SAR’s Academic Freedom Monitoring Project investigates and reports attacks on higher education with the aim of raising awareness, generating advocacy, and increasing protection for scholars, students, and academic communities. Learn more.

Date of Incident: March 07, 2024

Attack Types: Other

Institution(s):Institute of International Education

Region & Country:Europe | Russia

New or Ongoing:New Incident

On March 7, 2024, Russia’s Foreign Ministry designated the Institute of International Education (IIE)–a nonprofit that facilitates international educational exchange, including the US government-funded Fulbright program–an “undesirable organization,” for allegedly implementing “anti-Russian programs and projects aimed at recruiting ‘agents of influence’ under the guise of educational and cultural exchanges.”

Fulbright is a cross cultural educational and research program aimed at providing individuals experience living and working aboard. For non-American citizens, Fulbright offers the scholarship recipients teaching or research placements within the United States. Historically in Russia, Fulbright has been seen as a highly prestigious scholarship; during the Cold War, the program helped facilitate academic exchanges between the Soviet Union and the United States. However, recently top Russian officials have claimed that participants in US-sponsored exchange programs–particularly alumni of the Fulbright program, who have returned to Russia—are potential spies. For example, the head of Russia’s intelligence service, accused the United States of interfering in elections by “activating” former Fulbrighters and other Russian citizens who have participated in educational exchanges in the US to “replace the non-systemic opposition that fled en masse to the west and become the core element of the fifth column.”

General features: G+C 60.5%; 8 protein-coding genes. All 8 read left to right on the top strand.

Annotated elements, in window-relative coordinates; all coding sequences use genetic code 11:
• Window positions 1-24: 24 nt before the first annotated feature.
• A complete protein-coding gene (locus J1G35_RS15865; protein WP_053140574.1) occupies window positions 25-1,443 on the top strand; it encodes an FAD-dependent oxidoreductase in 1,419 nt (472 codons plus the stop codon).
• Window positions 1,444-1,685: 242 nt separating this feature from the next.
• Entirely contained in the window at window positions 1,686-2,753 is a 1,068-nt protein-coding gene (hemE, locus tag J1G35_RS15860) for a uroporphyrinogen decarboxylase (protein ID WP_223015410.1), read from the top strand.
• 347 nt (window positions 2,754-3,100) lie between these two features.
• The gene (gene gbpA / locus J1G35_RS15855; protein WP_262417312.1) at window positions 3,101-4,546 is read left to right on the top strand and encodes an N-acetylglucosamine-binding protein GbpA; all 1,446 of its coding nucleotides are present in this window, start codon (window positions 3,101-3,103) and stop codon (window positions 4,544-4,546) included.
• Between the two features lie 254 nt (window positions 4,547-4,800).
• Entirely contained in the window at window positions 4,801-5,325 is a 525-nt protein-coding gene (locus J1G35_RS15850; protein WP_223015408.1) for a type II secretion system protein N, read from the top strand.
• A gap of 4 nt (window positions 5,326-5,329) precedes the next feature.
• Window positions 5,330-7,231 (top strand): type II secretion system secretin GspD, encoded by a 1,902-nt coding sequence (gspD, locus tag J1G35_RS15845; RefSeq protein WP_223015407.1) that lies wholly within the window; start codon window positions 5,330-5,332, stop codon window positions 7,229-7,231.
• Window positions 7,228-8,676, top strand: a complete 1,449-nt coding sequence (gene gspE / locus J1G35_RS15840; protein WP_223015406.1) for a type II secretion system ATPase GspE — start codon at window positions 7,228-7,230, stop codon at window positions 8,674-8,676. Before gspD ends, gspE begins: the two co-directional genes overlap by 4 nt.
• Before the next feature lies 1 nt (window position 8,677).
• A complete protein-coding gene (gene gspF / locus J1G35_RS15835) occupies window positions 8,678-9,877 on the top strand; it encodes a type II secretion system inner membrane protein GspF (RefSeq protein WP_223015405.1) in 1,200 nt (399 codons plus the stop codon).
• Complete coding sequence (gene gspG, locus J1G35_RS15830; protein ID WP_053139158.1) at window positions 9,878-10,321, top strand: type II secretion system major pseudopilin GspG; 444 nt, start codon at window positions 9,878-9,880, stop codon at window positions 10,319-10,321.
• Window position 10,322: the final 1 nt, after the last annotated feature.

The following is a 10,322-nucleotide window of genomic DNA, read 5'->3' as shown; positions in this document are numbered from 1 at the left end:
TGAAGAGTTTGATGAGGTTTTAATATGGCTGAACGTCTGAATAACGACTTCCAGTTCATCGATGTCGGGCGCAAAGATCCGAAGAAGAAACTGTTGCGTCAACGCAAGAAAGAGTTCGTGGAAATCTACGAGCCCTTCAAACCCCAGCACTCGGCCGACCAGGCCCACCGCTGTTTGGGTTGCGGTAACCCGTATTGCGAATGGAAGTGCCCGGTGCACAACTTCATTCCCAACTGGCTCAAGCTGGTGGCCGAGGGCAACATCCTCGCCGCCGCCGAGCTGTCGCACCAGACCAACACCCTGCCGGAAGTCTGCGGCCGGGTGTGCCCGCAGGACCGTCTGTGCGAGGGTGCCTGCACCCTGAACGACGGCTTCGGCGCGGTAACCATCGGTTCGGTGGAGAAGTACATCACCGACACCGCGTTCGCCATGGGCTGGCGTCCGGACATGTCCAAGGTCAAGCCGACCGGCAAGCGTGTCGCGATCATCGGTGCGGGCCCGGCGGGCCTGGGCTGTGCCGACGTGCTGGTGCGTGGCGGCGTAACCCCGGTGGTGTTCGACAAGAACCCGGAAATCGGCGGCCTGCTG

In designating IIE as undesirable, Russian citizens risk persecution and up to six years of prison time if found to be in “collaboration” with the organization, including as participants in the Fulbright program. According to the United States’ State Department, around 100 Russian Fulbright scholars, including graduate students and foreign-language teaching assistants, were studying in the United States at the time of IIE’s undesirable designation.

IIE’s designation comes amidst a larger crackdown on universities and research organizations, including the designation of the Moscow-based Free University and Bard College as undesirable organizations (see report and report). Passed in May 2015, the “undesirable organization” law (Article 20.33 of Russia’s Code of Administrative Offences) provides Russia’s Prosecutor General and Foreign Ministry with the power to register foreign or international institutions as undesirable organizations if they present a “threat to the defensive capabilities or security of the state, to the public order, or to the health of the population.” Entities registered as undesirable organizations are banned from operating in Russia. Non-governmental organizations in Russia that work with or are supported by organizations classified as undesirable can be charged with violating the law. Since the law was passed, a growing number of foreign organizations that have been publicly critical of human rights conditions in Russia have been registered under this title. Those affiliated with an undesirable organization could face fines, restrictions on activities, travel bans, or jail sentences of up to four years.

Scholars at Risk is concerned about apparent retaliation against an independent university in response to its political or ideological affiliations. State authorities have a responsibility not to interfere with the peaceful exercise of the rights to academic freedom and freedom of association, so long as those activities are undertaken peacefully and responsibly. Actions aimed at limiting research and collaboration harm academic freedom and undermine society generally.